Scheduled Monument: Round barrow on East Anstey Common
Department for Culture, Media and Sport
01 January 1900
Date last amended
10 November 2015
Summary of Monument
A bowl barrow called Anstey Barrow.
Reasons for Designation
Exmoor is the most easterly of the three main upland areas in the south western peninsula of England. In contrast to the others, Dartmoor and Bodmin Moor, there has been no history of antiquarian research and little excavation of its monuments. However, detailed survey work by the Royal Commission on the Historical Monuments of England has confirmed a comparable richness of archaeological remains, with evidence of human exploitation and occupation from the Mesolithic period to the present day. Many of the field monuments surviving on Exmoor date from the later prehistoric period. Examples include stone settings, stone alignments, standing stones, and burial mounds (`barrows'). Bowl barrows, the most numerous form of round barrow, are funerary monuments dating to the Late Neolithic period to the Late Bronze Age, with most examples belonging to the period 2400-1500BC. They were constructed as earthen or rubble mounds, sometimes ditched, which covered single or multiple burials. They occur either in isolation or grouped as cemeteries and often acted as a focus for burials in later periods. Over 370 bowl barrows, varying in diameter from 2m to 35m, have been recorded on Exmoor. Many of these are found on or close to the summits of the three east-west ridges which cross the moor - the southern escarpment, the central ridge, and the northern ridge - whilst individual barrows and groups may also be found on lower lying ground and hillslopes. Those which occupy prominent locations form a major visual element in the modern landscape. Their considerable variation in form and longevity as a monument type provide important information on the diversity of beliefs and social organisation amongst early prehistoric communities. They are particularly representative of their period. Despite partial early excavation or robbing the bowl barrow called Anstey Barrow survives well and is a slight deviation from the more standard bowl barrow because it has an outer bank as well as a ditch. It will contain important archaeological and environmental evidence relating to its construction, longevity, territorial significance, funerary and ritual practices and its general landscape context.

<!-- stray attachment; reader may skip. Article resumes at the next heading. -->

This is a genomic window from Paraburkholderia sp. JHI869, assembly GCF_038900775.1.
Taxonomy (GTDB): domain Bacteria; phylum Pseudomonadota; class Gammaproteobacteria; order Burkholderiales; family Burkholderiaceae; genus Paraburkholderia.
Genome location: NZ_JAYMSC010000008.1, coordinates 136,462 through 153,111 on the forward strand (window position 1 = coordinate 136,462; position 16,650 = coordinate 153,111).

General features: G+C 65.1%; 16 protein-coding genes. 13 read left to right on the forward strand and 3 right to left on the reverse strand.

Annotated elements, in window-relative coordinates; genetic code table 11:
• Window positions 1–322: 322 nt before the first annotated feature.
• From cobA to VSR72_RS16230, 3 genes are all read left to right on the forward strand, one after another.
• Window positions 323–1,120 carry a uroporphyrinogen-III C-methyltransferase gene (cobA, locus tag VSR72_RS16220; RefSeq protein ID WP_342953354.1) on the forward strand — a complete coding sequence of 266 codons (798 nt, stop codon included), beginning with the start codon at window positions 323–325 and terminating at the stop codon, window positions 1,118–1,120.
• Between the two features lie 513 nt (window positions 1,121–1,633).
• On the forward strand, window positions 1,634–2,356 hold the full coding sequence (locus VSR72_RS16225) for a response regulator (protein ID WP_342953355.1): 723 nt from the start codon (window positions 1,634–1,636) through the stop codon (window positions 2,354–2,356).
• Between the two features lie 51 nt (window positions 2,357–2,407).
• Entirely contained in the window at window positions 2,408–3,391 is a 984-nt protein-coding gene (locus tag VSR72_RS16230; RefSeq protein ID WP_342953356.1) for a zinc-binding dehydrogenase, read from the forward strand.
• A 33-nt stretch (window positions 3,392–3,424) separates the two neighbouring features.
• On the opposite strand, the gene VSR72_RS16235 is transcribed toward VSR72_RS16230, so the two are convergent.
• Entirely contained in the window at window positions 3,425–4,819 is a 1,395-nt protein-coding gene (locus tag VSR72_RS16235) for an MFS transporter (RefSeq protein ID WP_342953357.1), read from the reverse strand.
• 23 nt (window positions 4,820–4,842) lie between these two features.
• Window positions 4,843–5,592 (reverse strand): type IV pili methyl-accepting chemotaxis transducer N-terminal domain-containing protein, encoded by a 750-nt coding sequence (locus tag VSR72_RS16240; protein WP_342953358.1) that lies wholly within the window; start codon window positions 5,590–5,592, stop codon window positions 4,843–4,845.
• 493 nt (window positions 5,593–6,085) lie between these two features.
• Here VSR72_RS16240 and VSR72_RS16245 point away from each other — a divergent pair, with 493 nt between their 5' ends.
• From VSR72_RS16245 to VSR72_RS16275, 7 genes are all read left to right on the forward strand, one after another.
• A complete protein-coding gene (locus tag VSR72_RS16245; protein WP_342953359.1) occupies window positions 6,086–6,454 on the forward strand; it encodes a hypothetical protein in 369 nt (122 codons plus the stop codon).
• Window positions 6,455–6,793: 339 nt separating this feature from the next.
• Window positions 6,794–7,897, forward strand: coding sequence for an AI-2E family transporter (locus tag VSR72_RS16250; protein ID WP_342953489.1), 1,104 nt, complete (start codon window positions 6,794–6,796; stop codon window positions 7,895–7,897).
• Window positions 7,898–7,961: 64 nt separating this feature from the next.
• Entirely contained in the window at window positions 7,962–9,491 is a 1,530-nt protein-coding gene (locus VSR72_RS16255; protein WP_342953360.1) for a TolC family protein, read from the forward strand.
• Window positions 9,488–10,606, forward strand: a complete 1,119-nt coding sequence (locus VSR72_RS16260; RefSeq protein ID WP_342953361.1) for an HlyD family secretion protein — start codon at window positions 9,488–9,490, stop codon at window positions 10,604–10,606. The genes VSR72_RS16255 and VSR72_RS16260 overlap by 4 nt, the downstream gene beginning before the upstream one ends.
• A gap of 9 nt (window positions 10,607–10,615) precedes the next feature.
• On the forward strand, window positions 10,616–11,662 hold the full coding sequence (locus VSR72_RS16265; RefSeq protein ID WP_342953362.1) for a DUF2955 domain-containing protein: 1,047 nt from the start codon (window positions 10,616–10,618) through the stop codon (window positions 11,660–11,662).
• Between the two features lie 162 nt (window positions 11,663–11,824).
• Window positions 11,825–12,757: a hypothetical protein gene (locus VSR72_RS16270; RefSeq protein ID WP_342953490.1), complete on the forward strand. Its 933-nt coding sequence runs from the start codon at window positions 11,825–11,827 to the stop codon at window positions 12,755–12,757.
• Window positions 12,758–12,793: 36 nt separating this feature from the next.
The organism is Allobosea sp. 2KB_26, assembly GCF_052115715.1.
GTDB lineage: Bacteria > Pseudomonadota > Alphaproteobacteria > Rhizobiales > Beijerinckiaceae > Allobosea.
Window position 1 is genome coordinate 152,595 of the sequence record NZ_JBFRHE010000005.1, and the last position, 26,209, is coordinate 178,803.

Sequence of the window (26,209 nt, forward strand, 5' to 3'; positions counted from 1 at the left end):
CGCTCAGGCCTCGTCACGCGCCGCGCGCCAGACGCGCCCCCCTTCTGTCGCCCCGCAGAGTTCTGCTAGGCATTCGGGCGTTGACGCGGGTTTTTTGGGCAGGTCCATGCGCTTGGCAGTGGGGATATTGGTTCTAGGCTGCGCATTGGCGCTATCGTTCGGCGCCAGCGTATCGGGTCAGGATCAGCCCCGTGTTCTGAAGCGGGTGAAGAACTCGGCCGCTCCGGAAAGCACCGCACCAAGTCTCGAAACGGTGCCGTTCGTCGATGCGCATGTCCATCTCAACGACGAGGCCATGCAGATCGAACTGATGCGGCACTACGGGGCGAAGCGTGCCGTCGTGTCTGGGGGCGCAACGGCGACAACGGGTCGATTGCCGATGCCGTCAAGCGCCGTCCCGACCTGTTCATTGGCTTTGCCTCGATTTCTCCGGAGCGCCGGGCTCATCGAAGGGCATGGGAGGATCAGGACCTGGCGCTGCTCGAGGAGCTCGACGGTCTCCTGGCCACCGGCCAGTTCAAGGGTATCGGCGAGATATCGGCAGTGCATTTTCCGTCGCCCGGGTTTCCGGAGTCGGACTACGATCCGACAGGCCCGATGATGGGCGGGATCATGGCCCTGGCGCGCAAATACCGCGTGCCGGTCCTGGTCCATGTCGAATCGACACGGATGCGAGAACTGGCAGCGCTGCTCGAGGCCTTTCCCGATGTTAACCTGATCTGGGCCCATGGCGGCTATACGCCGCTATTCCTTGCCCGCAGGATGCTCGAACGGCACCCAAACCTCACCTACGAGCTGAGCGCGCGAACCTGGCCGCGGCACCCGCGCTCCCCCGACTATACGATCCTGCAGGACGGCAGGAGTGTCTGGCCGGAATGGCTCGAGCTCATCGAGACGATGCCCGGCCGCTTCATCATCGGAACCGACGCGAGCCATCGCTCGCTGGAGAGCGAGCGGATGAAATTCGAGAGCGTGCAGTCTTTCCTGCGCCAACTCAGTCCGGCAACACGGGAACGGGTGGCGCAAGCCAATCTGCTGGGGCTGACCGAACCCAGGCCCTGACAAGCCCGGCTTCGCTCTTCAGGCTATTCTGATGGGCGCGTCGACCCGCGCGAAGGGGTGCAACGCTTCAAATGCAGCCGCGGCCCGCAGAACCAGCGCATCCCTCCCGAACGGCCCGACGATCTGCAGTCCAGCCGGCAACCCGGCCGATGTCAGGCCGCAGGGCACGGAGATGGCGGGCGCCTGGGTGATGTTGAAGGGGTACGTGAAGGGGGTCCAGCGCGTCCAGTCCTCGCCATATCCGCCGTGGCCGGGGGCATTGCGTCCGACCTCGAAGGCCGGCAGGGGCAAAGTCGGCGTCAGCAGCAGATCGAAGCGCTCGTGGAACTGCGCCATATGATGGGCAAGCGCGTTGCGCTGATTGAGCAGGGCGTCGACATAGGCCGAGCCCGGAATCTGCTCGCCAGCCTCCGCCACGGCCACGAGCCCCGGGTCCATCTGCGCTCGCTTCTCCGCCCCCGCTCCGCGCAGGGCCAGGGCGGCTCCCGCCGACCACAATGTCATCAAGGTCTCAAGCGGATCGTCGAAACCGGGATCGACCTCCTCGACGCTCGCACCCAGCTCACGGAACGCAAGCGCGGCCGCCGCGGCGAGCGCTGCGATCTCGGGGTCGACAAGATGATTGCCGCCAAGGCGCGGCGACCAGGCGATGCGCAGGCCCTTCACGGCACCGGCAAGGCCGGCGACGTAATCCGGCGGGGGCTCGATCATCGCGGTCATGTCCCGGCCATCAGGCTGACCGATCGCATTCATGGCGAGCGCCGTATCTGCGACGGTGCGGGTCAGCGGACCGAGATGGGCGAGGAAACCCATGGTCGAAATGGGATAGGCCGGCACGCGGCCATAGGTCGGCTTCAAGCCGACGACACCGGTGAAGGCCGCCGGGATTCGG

This record was the subject of a minor enhancement on 10 November 2015. This record has been generated from an "old county number" (OCN) scheduling record. These are monuments that were not reviewed under the Monuments Protection Programme and are some of our oldest designation records.
This monument includes a bowl barrow, known as Anstey Barrow, situated on the upper east facing slopes of East Anstey Common a prominent ridge which forms the watershed between the Rivers Yeo and Barle. The barrow survives as a circular mound measuring up to 9.5m in diameter and 1m high. The surrounding quarry ditch from which material to construct the mound was derived survives as a partially buried feature, beyond which is a partial outer bank of which together measure up to 1.5m wide and are best preserved on the northern side. The top of the mound has a central hollow indicative of early partial excavation or robbing. Other similar monuments in the vicinity are the subject of separate schedulings.
PastScape Monument No:-35644
National Grid Reference: SS 87355 28584